Prosecutors are negotiating with senior figures in Balad, including former Knesset member Haneen Zoabi, on a plea bargain that would take prison off the table in the campaign funding fraud investigation against them.
Zoabi is one of three dozen individuals in the party, a component of the Joint List alliance of predominantly Arab parties, who allegedly received foreign donations before the 2013 Knesset election and deposited it in party accounts while concealing their origins.
The proposed deal would drop the criminal case against Balad itself, returning that aspect of the investigation to the State Comptroller’s Office. The government watchdog could fine the party hundreds of thousands of shekels. The negotiations are not expected to conclude before Tuesday’s Knesset election.
No charges have been brought against Zoabi and 35 other Balad party members, including senior party figures. They allegedly accepted 3.2 million shekels ($970,000) in campaign donations from abroad, concealing the transactions from the State Comptroller’s Office using false receipts. The donations were used in 2013 for Balad’s Knesset campaign and local elections.
The State Comptroller’s Office found that in some cases, donors whose names appeared on declarations submitted in 2014 and 2016 denied making contributions to the party. In other cases, the purported donors turned out to be under 18 or were listed with nonexistent ID numbers. So far, police investigators have been unable to track down the source of the funds. One suspicion – that they are from former party chairman Azmi Bishara, who fled Israel in 2007 – has not been confirmed.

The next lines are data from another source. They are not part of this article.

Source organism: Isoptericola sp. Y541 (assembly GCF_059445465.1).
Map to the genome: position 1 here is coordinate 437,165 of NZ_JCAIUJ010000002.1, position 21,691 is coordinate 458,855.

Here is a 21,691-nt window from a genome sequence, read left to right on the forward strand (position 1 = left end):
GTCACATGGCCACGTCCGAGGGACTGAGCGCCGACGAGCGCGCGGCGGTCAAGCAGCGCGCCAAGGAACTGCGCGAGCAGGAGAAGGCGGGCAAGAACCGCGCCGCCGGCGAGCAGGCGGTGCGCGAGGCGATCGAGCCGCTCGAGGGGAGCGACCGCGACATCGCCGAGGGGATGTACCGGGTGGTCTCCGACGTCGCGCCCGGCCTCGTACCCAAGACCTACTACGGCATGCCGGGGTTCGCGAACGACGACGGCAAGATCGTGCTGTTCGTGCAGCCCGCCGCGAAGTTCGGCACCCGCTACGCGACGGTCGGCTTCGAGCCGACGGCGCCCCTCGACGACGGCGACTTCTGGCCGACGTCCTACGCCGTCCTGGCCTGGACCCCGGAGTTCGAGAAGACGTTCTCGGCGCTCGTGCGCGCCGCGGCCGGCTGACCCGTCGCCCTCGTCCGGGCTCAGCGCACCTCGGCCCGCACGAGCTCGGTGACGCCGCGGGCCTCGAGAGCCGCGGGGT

- Netanyahu's Amended Indictment Reveals a Web of Corruption
- Why This Female Arab Lawmaker Scares Israelis So Much
- Lawmaker Sami Abu Shehadeh Wins Leadership Primary in Israeli Arab Party Balad
About two years ago, Attorney General Avichai Mendelblit announced that the suspects in the case would be charged, pending a hearing, but they were never indicted. He recently decided not to prosecute Balad, over the opposition of senior officials in the prosecution who argued that the alleged offenses were meant to benefit the party, not the suspects themselves. The suspects’ lawyers pursued a plea bargain after the decision not to indict the party was announced.
The suspects face charges of aggravated forgery, making use of forged documents, false corporate reporting, aggravated attempted fraud and money laundering. The suspects include former party secretary general Awad Hussein, party central committee members Murad Haddad and Izzaldin Badran and a regional party official, Riad Mahamid.